What is ‘2-addition’ in these ‘spaces’, what would be the ‘2-inner product’? What would be their set of objects, of morphisms? What would be a morphism between two such 2-Hilbert spaces?

Posted by: Urs Schreiber on February 16, 2005 4:00 AM | Permalink | Reply to this

### Re: definitions?

Goodness. Don’t take this definition too seriously. I wasn’t expecting you to go and read all the references, but I thought perhaps someone would appreciate them. And yes, we should focus on one thing at a time, but it must be something on which we have some common ground. Any suggestions?

Posted by: Kea on February 17, 2005 12:28 AM | Permalink | Reply to this

### Re: definitions?

Yes, it would be nice to talk about something that I can take seriously.

Today John Baez and Toby Bartels explained some aspects of topos theory to me, like how the notion of topos was first invented to describe sheaf-categories and later evolved into something more general and now mostly associated with different kinds of ‘logic’.

It is kind of weird at first how sheaves seem to encode logic, but the two of them gave me some intuition for how to think about it. It’s kind of like objects of the base Grothendiek category (open sets in the ordinary case) describe contexts in which certain things are true and inclusion of $a$ in $b$ implies that what is true in $b$ must be true in $a$, roughly.

(If that does not sound right it is my fault.)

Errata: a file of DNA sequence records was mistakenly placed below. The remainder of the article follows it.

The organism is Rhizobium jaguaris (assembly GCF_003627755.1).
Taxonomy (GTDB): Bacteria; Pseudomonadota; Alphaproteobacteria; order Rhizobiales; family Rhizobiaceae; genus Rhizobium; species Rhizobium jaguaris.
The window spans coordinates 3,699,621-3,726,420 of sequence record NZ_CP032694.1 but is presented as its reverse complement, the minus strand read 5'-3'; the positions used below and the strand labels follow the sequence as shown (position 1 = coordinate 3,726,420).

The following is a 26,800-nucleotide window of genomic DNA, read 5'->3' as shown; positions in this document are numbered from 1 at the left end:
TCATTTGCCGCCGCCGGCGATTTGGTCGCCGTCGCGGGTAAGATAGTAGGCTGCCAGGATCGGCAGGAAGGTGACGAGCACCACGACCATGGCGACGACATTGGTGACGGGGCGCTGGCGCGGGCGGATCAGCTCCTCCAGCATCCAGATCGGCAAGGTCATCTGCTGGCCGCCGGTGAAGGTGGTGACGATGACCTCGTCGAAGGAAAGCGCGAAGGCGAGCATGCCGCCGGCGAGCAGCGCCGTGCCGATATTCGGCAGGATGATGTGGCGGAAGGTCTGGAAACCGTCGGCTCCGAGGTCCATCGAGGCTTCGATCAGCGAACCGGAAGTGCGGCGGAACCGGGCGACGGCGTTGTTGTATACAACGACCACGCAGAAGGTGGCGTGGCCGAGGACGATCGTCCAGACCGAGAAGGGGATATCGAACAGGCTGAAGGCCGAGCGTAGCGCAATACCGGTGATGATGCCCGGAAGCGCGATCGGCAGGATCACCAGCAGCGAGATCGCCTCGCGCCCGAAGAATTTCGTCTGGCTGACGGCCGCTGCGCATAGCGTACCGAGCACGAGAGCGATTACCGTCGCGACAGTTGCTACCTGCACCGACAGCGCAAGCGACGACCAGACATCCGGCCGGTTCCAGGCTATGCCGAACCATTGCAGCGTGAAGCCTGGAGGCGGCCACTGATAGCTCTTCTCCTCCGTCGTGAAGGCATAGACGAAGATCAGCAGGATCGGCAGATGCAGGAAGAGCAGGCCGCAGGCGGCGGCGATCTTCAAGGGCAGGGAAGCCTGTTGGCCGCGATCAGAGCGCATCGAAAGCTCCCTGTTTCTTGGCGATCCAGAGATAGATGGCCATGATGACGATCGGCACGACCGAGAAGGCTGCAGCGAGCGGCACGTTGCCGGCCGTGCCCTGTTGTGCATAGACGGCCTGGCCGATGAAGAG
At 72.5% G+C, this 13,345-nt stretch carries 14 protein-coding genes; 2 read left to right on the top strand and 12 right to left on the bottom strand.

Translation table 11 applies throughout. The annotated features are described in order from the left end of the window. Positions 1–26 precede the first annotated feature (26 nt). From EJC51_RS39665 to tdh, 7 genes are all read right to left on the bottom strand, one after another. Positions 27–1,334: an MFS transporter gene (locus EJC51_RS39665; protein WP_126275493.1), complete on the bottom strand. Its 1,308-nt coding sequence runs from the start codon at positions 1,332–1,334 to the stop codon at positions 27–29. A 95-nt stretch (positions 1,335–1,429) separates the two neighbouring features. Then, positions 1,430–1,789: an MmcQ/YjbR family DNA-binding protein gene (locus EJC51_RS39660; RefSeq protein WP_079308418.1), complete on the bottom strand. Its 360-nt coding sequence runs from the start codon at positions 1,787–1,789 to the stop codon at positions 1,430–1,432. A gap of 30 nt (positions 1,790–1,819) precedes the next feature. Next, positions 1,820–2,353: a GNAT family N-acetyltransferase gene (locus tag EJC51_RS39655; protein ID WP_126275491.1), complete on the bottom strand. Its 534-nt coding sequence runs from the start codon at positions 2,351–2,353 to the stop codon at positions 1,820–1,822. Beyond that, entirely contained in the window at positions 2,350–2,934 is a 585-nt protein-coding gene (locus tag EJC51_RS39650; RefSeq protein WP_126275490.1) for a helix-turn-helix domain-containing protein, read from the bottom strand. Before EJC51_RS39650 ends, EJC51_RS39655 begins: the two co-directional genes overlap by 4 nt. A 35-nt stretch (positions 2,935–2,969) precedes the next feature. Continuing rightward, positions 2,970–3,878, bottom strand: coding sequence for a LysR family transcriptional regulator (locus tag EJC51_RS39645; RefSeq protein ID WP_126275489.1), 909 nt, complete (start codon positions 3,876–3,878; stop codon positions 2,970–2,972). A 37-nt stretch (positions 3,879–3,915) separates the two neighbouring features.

And yes, we should focus on one thing at a time, but it must be something on which we have some common ground. Any suggestions?

I can list some category rekated questions that I would like to better understand and you can see if you can help me with that.

So in my little 2-NCG project I want to deal with ‘2-algebras’ (monoidal categories, essentially, with some extra strucure as seems appropriate) of functors from some category $S$ (to be thought of as a base ‘path’ space) to some target category $T$ (to be thought of as the ‘probability amplitude’ for a path to have a given configuration, if you wish.

This is supposed to be the categorification of ${ℂ}^{*}$-algebras of functions from an ordinary space $S$ into the complex numbers $𝕔$.

Now, there are some good reasons why one might want to choose $T=\mathrm{Hilb}$, as explained in HDA2. But that might not be the only reasonable choice and maybe not the best one depending on the applications that one has in mind. I am wondering if I should think about other target categories.

What is nice about choosing $T=\mathrm{Hilb}$ is that then one can prove the categorified Gelfand-Naimark theorem, which looks like a good thing if one wants to categorify something based on the ordinary GN theorem. But I suspect that much of the theorem will go through for other choices, too.